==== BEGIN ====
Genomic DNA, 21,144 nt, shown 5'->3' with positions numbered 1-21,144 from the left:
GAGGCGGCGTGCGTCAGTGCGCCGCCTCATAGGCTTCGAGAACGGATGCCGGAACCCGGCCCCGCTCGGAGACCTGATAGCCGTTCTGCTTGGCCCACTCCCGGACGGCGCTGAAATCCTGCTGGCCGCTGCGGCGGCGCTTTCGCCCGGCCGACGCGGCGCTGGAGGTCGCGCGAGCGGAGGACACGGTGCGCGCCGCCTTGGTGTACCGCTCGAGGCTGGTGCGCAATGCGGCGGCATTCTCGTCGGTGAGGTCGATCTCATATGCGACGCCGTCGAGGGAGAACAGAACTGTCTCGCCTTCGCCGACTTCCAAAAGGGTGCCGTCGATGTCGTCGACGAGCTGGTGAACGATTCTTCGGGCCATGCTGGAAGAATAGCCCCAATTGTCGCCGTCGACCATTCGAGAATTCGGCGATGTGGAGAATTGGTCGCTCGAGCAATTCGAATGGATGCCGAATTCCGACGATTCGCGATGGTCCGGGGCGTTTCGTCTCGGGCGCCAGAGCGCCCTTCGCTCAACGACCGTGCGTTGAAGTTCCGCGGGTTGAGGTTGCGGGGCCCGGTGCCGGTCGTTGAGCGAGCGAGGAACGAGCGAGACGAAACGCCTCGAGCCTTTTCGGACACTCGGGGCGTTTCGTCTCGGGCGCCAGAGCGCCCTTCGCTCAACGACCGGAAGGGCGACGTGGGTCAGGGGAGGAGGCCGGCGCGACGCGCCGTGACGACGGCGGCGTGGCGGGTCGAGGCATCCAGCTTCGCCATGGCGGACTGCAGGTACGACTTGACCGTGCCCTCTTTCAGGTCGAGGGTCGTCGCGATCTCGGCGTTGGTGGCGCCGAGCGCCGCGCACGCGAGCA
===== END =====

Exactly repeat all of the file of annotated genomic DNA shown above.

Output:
Genomic DNA, 21,144 nt, shown 5'->3' with positions numbered 1-21,144 from the left:
GAGGCGGCGTGCGTCAGTGCGCCGCCTCATAGGCTTCGAGAACGGATGCCGGAACCCGGCCCCGCTCGGAGACCTGATAGCCGTTCTGCTTGGCCCACTCCCGGACGGCGCTGAAATCCTGCTGGCCGCTGCGGCGGCGCTTTCGCCCGGCCGACGCGGCGCTGGAGGTCGCGCGAGCGGAGGACACGGTGCGCGCCGCCTTGGTGTACCGCTCGAGGCTGGTGCGCAATGCGGCGGCATTCTCGTCGGTGAGGTCGATCTCATATGCGACGCCGTCGAGGGAGAACAGAACTGTCTCGCCTTCGCCGACTTCCAAAAGGGTGCCGTCGATGTCGTCGACGAGCTGGTGAACGATTCTTCGGGCCATGCTGGAAGAATAGCCCCAATTGTCGCCGTCGACCATTCGAGAATTCGGCGATGTGGAGAATTGGTCGCTCGAGCAATTCGAATGGATGCCGAATTCCGACGATTCGCGATGGTCCGGGGCGTTTCGTCTCGGGCGCCAGAGCGCCCTTCGCTCAACGACCGTGCGTTGAAGTTCCGCGGGTTGAGGTTGCGGGGCCCGGTGCCGGTCGTTGAGCGAGCGAGGAACGAGCGAGACGAAACGCCTCGAGCCTTTTCGGACACTCGGGGCGTTTCGTCTCGGGCGCCAGAGCGCCCTTCGCTCAACGACCGGAAGGGCGACGTGGGTCAGGGGAGGAGGCCGGCGCGACGCGCCGTGACGACGGCGGCGTGGCGGGTCGAGGCATCCAGCTTCGCCATGGCGGACTGCAGGTACGACTTGACCGTGCCCTCTTTCAGGTCGAGGGTCGTCGCGATCTCGGCGTTGGTGGCGCCGAGCGCCGCGCACGCGAGCA